Rouxbe also boasts that it is ad-free, no small consideration these days -- I'm amazed at how many sites that I have prowled are overrun with "lose belly fat fast" ads and worse. Cook’s Illustrated also carries no advertising on its site, but it charges for access beyond a handful of free videos. The freebies up now are models of terseness and clarity: how to make perfect pasta clocks in at about a minute, how to make a fluffy yellow cake only slightly longer.
Cookshow lets anyone in the world create a video and upload it to the site, with wildly varying results from the 1,180 contributors. The recipes in French are worth sitting through to bone up on a second language; the bonus is that you learn how to make an apple tart with chestnut crème rather than something like chicken and asparagus casserole courtesy of an American "instructor." The print recipes can be translated into English so that you can actually make them.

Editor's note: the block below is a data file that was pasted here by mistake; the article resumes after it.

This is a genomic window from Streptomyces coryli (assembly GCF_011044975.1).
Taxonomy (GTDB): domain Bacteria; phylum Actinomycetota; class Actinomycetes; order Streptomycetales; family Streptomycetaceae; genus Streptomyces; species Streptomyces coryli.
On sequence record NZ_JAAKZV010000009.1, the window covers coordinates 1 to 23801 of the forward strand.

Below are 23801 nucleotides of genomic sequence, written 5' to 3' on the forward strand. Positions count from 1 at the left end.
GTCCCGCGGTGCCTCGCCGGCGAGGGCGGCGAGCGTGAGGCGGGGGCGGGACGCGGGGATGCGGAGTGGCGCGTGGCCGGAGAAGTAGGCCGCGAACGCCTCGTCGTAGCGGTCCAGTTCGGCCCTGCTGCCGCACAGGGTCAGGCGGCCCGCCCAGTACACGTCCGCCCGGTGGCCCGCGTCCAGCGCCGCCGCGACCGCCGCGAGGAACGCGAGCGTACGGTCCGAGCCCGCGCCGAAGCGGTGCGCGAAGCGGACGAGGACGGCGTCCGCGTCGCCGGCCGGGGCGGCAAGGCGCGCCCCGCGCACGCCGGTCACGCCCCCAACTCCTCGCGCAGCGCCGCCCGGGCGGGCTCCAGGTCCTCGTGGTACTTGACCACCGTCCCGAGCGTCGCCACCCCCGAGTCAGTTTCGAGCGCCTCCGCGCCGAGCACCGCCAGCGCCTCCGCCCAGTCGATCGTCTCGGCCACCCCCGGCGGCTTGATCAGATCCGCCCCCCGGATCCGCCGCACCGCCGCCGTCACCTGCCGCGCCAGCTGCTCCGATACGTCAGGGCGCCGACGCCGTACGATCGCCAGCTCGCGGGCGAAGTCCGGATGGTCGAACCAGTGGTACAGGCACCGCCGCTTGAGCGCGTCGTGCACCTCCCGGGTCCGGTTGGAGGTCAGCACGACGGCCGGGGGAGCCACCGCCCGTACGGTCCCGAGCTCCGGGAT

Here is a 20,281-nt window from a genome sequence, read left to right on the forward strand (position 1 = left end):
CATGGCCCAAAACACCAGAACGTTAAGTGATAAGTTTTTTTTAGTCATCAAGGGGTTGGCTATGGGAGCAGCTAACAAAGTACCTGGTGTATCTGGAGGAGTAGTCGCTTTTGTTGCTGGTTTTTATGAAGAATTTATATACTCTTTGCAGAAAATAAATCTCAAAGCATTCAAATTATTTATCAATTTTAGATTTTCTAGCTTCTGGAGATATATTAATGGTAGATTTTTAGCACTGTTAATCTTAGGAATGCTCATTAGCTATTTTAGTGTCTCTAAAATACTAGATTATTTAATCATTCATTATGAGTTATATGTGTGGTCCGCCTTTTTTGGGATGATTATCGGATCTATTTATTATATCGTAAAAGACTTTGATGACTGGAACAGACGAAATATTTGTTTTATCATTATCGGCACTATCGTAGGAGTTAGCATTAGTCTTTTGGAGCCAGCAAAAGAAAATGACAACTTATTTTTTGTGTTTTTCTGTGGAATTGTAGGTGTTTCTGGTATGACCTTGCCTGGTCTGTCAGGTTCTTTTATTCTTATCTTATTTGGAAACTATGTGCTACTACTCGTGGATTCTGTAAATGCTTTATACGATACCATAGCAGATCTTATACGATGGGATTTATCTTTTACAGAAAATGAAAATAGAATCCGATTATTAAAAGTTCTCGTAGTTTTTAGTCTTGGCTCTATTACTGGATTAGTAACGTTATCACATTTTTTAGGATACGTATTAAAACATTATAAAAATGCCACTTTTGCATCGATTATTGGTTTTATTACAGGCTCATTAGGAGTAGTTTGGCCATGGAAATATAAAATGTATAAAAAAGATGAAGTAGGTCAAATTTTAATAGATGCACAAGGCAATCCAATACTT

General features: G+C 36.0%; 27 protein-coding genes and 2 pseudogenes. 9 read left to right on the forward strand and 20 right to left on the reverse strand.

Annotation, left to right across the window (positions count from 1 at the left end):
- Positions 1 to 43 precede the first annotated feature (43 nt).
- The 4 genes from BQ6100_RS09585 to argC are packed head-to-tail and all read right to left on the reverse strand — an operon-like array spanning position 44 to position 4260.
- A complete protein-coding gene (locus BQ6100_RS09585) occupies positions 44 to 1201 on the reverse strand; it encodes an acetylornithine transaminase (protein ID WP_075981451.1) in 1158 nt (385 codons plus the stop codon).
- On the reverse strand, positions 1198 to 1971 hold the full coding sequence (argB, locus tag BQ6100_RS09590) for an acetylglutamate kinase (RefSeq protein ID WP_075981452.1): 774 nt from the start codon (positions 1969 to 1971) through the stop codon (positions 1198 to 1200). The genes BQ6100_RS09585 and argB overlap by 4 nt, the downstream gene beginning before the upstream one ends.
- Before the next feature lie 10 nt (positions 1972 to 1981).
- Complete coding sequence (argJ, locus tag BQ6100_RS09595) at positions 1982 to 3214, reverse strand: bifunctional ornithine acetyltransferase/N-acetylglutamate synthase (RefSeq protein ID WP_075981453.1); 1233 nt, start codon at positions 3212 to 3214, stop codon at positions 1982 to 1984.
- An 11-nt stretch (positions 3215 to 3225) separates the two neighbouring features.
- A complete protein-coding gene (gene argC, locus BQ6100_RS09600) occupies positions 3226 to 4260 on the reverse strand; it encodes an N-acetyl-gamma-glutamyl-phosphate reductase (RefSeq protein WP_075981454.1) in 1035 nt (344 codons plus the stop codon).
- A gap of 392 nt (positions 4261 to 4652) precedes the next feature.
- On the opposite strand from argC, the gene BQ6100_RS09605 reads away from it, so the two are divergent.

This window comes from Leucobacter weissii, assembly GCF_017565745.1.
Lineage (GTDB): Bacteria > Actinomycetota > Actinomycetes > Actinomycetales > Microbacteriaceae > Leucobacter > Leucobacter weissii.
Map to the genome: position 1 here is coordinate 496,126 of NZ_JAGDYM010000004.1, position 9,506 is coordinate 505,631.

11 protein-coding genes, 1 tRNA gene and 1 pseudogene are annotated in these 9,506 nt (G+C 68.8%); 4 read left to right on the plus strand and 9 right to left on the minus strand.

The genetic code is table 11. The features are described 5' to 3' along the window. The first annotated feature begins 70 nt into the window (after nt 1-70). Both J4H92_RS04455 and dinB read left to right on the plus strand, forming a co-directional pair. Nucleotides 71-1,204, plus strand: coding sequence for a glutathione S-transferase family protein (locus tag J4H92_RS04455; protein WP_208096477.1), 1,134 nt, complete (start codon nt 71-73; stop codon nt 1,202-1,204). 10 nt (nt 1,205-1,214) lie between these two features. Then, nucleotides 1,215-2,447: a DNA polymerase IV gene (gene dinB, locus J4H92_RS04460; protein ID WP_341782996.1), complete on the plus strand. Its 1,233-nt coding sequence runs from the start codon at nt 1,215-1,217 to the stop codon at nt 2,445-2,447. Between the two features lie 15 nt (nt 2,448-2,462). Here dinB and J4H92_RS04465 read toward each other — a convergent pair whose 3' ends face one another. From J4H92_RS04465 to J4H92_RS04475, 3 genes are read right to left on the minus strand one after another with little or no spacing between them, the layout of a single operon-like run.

Similarly, iFoods.tv -- home of the mango epiphany -- is both a vlog and a community of cooks, with professionals and amateurs giving lessons. All are in English, often the king's.
Foodtube is a grab bag of recipe demos that unfortunately is difficult navigate; however, it has potential for anyone with patience who is curious about anything ethnic, such as Caribbean conch fritters, or bizarre, such as bulls' testicles and rattlesnake (not together).